Mike Conley, Top 5?
The Memphis Grizzlies are playing as good a brand of basketball as any of the eight teams left in the NBA playoffs, with the emergence of Mike Conley
being a big reason why. But when Tony Allen
, following an emotional road victory in which Conley led the way (26 points, ten rebounds, and nine assists), declared that his floor general was “one of the top five point guards in the league,” it smelled a lot like an overreaction. As an elite perimeter defender, I value Allen’s opinion on this matter, but the conversation regarding Conley and the top five point guards in the Association is a short one: he’s not there right now.
That being said, he safely resides in the next tier of point guard and is more than capable of heading a championship level team. I hardly have the NBA experience of Allen, but as a reasonably efficient high school point guard in my day (Kyle Soppe, the pAssman), here are my PG rankings with a regular season Conley (25 years old) related tidbit for each. It is important to note that these rankings are for next season. This isn’t a “you’re starting a franchise now and need a point guard” list, but rather a snap shot as to where we stand at the PG position for the 2014 regular season.
1. Chris Paul (28 years old) – Regardless of where he plays, he is simply the gold standard when it comes to properly running an offense. The six time All-Star and four time All-NBA Defensive team member has a career 4.03 assist to turnover ratio, 25.2% better than Conley’ best season.
2. Russell Westbrook (24 years old) – The explosive leader of the Thunder has the ability to do things athletically than Conley simply will never be capable of. Westbrook’s shot selection is as criticized as anybody’s, but his FG% over the last two seasons (44.7%) is better than any season Conley has ever produced in the NBA.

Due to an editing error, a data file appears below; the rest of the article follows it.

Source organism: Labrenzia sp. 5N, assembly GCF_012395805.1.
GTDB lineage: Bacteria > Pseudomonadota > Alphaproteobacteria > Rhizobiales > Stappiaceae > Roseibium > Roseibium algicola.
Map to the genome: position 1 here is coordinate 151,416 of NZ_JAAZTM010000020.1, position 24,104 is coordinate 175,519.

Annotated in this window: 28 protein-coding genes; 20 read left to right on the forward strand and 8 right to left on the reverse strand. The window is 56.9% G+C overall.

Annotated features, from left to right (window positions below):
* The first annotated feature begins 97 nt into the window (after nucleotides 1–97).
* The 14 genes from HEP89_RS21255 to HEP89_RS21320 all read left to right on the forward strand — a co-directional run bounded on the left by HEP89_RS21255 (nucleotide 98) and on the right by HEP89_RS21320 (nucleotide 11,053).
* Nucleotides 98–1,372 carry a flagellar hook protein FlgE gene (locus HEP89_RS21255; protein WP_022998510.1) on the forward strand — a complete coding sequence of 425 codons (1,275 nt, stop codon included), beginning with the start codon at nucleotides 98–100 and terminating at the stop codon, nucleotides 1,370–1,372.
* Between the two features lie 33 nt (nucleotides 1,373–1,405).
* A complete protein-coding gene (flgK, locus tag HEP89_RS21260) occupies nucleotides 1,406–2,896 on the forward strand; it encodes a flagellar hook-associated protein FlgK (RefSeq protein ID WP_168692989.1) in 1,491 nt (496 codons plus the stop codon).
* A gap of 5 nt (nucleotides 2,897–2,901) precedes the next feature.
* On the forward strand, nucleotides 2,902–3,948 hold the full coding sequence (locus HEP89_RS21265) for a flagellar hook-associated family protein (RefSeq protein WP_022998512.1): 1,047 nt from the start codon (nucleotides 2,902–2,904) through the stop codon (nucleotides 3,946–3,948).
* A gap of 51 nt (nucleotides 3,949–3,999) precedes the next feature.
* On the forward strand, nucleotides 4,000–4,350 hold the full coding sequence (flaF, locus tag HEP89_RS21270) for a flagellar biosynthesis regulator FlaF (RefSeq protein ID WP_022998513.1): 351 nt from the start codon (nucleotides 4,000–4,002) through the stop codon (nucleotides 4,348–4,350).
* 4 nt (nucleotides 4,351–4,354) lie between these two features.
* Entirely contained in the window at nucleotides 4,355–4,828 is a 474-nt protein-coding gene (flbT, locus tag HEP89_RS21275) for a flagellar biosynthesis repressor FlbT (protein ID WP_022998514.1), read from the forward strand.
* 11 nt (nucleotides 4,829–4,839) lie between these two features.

3. Kyrie Irving (21 years old) – The general public seems to have forgotten just how special (brief reminder) this former Blue Devil is just because he isn’t still playing. He’s a high level athlete that has playmaking abilities and instincts than cannot be taught. Since leaving college, Irving has scored 1.25 points per FGA while Conley has averaged 1.20 over the same stretch.
4. Stephen Curry (25 years old) – Yes, I’m buying this postseason breakout to a greater degree than that of Conley. We all know that Curry has arguably the sweetest stroke we’ve ever seen, but he is far from a one trick pony. In fact, the baby-faced Curry has muscled up for 30% more rebounds than Conley over his career and holds the edge in steals per game.
5. Derrick Rose (24 years old) – Say what you will about this season, but Rose at full health is as tough a cover a there is in the league. His size and athleticism demand the attention of the opposing team’s best defender (players like Tony Allen), thus creating mismatches for his teammates. All you have to do is look at his 2010-2011 season to realize that his ceiling is significantly greater than that of Conley. In Rose’s MVP campaign he scored 2,026 points, a 70 point edge over Conley’s total number of points scored in the last two seasons combined. Scoring is his greatest attribute, but he does average 23.6% more assists per game over his career than the Grizzlies’ guard.
OK, so that settles the debate over the top five point guards in the league today. Conley has been excellent this postseason and is developing into a very good point guard, but he simply isn’t in the class of the five listed above. I’d listen to an argument at placing him anywhere in this next tier of PG’s, but I’ve got him sandwiched between Holiday and Williams.